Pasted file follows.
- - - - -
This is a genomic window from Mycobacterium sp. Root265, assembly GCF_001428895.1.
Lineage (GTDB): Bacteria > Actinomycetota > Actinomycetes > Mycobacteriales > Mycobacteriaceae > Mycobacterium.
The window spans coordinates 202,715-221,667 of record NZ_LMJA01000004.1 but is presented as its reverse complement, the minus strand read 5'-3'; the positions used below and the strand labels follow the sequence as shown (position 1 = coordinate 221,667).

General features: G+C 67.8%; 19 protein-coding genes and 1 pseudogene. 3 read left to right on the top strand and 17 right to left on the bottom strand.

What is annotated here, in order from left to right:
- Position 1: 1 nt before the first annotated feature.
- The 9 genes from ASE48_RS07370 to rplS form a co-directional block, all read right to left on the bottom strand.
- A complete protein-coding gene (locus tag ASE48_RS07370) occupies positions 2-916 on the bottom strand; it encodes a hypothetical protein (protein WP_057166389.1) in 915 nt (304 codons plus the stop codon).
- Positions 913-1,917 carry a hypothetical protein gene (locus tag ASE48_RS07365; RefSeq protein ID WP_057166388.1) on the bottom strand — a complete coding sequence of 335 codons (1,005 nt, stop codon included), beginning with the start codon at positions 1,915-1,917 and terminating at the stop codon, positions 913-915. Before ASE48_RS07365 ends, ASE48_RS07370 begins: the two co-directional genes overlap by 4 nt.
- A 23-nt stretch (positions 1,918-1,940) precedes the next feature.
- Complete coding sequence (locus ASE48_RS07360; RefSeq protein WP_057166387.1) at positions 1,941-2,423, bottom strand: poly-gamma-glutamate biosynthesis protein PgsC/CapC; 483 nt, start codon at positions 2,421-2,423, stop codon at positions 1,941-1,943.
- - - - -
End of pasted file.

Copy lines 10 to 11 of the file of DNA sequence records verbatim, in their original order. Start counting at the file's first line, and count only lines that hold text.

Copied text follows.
- A 23-nt stretch (positions 1,918-1,940) precedes the next feature.
- Complete coding sequence (locus ASE48_RS07360; RefSeq protein WP_057166387.1) at positions 1,941-2,423, bottom strand: poly-gamma-glutamate biosynthesis protein PgsC/CapC; 483 nt, start codon at positions 2,421-2,423, stop codon at positions 1,941-1,943.